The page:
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Monthly Archives: July 2012

26th July: ‘Ikea’ Meatballs

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Picture the scene. Four grown women in their thirties. Respectable. Mothers to nine children between them. They’re in a quaint Cheshire pub drinking new world white wine (designated driver slurps diet coke). They appear to be talking about an Aquarium. In Rhyll.

One of them starts to cry. The others look slightly alarmed. But slowly, their eyes become misty too. She finally gets to the point of her tale. Her voice is high and she’s trying not to sob.

What the hell happened at the aquarium in Rhyll I hear you ask? And why is that drunken blonde woman weeping about it?

Expect more of this sort of thing over the next few months. Me and my ‘mummy’ friends are finding the whole school thing a bit much at the mo. Me, I swing from thinking ‘roll on September!!’ to wanting to snuggle The Big One to my breast and never let him go. Mostly, I want Doc Emmet Brown to swing by with his Delorean and take me back to 2007 so that I can start from scratch. Knowing, second time round, how quickly it goes, how fleeting and precious the preschool years are. When you are their everything, and all they could ever need is you.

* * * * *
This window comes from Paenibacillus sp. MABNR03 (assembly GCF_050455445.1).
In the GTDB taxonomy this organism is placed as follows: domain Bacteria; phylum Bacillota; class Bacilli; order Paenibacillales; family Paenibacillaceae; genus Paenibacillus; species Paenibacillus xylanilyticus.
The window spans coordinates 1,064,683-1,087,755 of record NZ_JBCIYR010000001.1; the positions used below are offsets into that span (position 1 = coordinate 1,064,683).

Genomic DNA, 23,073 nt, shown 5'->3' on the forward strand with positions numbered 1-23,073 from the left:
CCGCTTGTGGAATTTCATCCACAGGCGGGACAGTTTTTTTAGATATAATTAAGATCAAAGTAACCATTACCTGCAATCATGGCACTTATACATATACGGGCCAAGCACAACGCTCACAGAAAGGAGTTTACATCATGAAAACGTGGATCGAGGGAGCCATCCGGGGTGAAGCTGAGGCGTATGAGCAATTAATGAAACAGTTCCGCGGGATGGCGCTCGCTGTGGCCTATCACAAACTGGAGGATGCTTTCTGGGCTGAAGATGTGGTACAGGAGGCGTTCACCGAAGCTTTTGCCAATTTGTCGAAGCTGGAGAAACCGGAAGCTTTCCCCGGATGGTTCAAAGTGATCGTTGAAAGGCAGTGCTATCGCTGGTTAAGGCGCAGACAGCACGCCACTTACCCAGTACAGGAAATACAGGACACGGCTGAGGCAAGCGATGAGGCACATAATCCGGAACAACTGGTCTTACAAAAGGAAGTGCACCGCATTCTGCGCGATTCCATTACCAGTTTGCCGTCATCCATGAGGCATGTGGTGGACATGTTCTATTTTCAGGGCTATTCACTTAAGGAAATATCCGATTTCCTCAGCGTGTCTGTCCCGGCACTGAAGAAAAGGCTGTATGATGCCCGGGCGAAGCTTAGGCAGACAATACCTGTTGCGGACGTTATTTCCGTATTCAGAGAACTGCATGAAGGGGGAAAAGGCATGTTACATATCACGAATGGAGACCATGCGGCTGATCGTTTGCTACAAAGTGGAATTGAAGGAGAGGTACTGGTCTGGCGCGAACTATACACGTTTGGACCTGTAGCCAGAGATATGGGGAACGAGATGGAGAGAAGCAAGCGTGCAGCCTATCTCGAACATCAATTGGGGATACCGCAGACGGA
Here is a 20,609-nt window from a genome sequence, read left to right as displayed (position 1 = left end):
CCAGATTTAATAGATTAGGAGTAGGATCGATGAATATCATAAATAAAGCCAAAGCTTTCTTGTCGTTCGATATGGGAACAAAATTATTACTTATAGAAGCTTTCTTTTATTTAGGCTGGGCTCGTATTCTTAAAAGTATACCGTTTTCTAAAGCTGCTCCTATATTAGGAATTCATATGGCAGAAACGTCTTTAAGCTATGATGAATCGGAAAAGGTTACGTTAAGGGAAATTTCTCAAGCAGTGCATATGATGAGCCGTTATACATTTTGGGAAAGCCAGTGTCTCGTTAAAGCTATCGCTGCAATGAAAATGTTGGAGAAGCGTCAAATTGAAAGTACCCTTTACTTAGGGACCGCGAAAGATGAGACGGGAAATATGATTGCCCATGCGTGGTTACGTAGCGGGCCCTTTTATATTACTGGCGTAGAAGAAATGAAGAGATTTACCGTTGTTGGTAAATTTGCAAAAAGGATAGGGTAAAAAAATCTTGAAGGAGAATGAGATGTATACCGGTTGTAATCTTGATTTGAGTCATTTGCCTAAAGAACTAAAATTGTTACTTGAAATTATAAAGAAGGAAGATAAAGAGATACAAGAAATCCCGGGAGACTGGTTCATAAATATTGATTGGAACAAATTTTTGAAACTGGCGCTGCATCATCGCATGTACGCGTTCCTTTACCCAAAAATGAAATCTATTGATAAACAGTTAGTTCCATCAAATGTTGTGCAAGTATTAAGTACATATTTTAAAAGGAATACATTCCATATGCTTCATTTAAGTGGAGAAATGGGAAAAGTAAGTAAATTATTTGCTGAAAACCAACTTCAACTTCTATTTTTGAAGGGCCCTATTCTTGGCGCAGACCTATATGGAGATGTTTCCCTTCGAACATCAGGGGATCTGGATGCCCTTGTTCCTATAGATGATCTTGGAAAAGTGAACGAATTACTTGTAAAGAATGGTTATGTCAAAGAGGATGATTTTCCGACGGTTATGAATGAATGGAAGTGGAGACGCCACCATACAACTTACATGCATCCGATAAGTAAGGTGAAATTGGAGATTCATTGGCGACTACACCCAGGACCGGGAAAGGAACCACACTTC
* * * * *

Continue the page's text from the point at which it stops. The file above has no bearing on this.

Last night we were talking about just that. Hence the weepy atmosphere.

About how lucky we were to have had each other for support, wine and friendship. And about how lucky our kids are to have such a sweet gang of mates who have become like cousins to one another.

We talked about what brilliant little people they’d all turned into.

Talk turned to the preschool trip to the aquarium. I started to tell my tale.

The Big One was in the gift shop. He was allowed to choose a little toy as a treat. One of his best friends was on the trip too. Her mum and dad were both at work so she was with the preschool ladies. “Maybe she doesn’t have any pennies” he said. “I’d like to buy her something please, and something for her little sister too”. And he did.

My beautiful, kind, thoughtful little boy. There are moments I’m sure he’ll achieve brilliant exam results. Or star in a play. Or score a winning goal. And I’m sure I’ll be proud. But I’ll find it hard to be prouder than I was in that moment.

Equally certain is the fact that I’ll want to wring his neck at least 100 times before September actually arrives. A bloody rollercoaster, this parenting lark.

And lo, it has come to pass, that I have become one of those crazy approaching middle aged mums, that gets tipsy on white wine on a rare night out and weeps about her children. Somewhere, my teenaged self is shaking her head in disgust.